JC69 is the simplest substitution model. There are several assumptions. It assumes equal base frequencies () and equal mutation rates. The only parameter of this model is therefore , the overall substitution rate.

Distance between two sequences is given by

where is the proportion of sites that differ between the two sequences.

### K80 model (Kimura, 1980)

Distinguish between Transition(A <-> G within purines or T <-> C within pyrimidines) and Transversion(between purines and pyrimidines) (α/β)

Equal base frequencies ()

Rate matrix

The Kimura two-parameter distance is given by:

where is the proportion of sites that show transitional differences and is the proportion of sites that show transversional differences.

### F81 model (Felsenstein 1981)

Unequal base frequencies ()

Rate matrix

### HKY85 model (Hasegawa, Kishino and Yano 1985)

Distinguish between Transition and Transversion (α/β)

Unequal base frequencies ()

Rate matrix

### T92 model (Tamura 1992)

One frequency only

Rate matrix

The evolutionary distance between two noncoding sequences according to this model is given by

where where is the GC content.

### TN93 model (Tamura and Nei 1993)

Distinguish between two different types of Transition (A <-> G) is different to (C<->T)

Unequal base frequencies ()

Rate matrix

### GTR: Generalised time reversible

GTR is the most general neutral, independent, finite-sites, time-reversible model possible. It was first described in a general form by Simon Tavaré in 1986.

The GTR parameters consist of an equilibrium base frequency vector, , giving the frequency at which each base occurs at each site, and the rate matrix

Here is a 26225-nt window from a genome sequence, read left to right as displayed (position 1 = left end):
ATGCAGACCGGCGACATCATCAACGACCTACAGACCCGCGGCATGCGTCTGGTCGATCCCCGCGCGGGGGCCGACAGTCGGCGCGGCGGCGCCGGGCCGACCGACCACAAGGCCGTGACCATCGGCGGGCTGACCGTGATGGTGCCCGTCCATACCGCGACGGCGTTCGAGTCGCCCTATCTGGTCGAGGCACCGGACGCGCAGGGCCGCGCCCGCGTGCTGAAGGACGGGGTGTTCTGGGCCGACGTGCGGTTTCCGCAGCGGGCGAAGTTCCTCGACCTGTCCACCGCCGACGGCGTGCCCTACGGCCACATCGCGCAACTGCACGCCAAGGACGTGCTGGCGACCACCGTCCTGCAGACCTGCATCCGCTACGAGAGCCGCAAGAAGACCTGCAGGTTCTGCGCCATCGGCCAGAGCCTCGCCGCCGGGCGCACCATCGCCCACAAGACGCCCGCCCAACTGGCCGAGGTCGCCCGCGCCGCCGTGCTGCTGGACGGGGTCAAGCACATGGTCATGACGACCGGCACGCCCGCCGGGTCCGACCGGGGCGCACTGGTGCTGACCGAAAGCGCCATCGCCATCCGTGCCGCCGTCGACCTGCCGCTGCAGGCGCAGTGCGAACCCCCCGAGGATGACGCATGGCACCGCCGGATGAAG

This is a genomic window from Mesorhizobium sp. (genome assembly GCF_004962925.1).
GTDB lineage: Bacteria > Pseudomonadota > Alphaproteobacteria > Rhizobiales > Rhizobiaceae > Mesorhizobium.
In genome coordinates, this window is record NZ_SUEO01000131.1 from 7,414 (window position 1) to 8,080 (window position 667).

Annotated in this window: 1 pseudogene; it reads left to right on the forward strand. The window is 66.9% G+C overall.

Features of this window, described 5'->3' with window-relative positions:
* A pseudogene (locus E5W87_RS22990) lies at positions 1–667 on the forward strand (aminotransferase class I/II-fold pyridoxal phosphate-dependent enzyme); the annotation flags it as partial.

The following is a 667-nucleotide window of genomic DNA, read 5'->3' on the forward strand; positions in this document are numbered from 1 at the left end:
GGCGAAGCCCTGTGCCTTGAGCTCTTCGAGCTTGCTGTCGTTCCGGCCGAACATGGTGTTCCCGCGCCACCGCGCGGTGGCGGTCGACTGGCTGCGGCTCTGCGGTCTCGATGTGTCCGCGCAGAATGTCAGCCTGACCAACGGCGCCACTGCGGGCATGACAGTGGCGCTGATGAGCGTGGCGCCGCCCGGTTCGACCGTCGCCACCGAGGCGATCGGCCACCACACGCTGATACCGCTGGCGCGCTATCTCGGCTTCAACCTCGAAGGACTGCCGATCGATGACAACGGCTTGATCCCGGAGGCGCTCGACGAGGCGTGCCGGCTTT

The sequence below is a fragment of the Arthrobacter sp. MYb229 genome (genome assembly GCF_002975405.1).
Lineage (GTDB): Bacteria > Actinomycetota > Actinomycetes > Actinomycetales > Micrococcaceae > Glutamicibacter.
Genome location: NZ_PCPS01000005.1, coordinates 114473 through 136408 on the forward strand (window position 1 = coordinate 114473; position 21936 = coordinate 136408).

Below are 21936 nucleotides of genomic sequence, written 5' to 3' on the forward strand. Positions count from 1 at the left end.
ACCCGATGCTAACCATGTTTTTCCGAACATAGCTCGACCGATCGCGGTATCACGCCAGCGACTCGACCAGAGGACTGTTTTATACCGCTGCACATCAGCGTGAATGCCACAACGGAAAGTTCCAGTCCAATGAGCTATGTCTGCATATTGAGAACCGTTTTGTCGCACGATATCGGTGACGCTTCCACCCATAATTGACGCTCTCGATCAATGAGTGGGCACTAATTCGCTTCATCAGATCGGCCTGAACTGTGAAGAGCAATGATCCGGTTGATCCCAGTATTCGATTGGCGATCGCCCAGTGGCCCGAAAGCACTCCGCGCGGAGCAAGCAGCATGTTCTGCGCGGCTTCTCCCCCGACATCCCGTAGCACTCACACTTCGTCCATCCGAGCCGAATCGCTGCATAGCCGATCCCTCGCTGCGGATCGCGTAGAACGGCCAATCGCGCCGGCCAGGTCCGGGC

Therefore, GTR (for four characters, as is often the case in phylogenetics) requires 6 substitution rate parameters, as well as 4 equilibrium base frequency parameters. However, this is usually eliminated down to 9 parameters plus , the overall number of substitutions per unit time. When measuring time in substitutions (=1) only 9 free parameters remain.

In general, to compute the number of parameters, you count the number of entries above the diagonal in the matrix, i.e. for n trait values per site , and then add *n* for the equilibrium base frequencies, and subtract 1 because is fixed. You get

For example, for an amino acid sequence (there are 20 "standard" amino acids that make up proteins), you would find there are 209 parameters. However, when studying coding regions of the genome, it is more common to work with a codon substitution model (a codon is three bases and codes for one amino acid in a protein). There are codons, but the rates for transitions between codons which differ by more than one base is assumed to be zero. Hence, there are parameters.

## References

- Jukes, T.H. and C.R. Cantor. (1969)
*Evolution of Protein Molecules*, pp. 21-132. Academic Press, New York. - Kimura, M. (1980) A simple method for estimating evolutionary rates of base substitutions through comparative studies of nucleotide sequences.
*Journal of Molecular Evolution*,**16**, 111-120. - Hasegawa, M., H. Kishino, and T. Yano. (1985) Dating of human-ape splitting by a molecular clock of mitochondrial DNA.
*Journal of Molecular Evolution*,**22**, 160-174. - Felsenstein, J. (1981) Evolutionary trees from DNA sequences: a maximum likelihood approach.
*Journal of Molecular Evolution*,**17**, 368-376. - Gu, X. and W. Li. 1992. Higher rates of amino acid substitution in rodents than in man.
*Molecular Phylogenetics and Evolution*,**1**:211-214. [1] - Li, W.-H. D.L. Ellsworth, J. Krushkal, B.H.-J. Chang, and D. Hewett-Emmett. 1996. Rates of nucleotide substitution in primates and rodents and the generation-time effect hypothesis.
*Molecular Phylogenetics and Evolution*,**5**:182-187. [2] - Tamura, K. 1992. Estimation of the number of nucleotide substitutions when there are strong transition-transversion and G+C content biases.
*Molecular Biology and Evolution***9**:678-687. [3] - Tamura, K., and M. Nei. 1993. Estimation of the number of nucleotide substitutions in the control region of mitochondrial DNA in humans and chimpanzees.
*Molecular Biology and Evolution***10**:512-526. [4]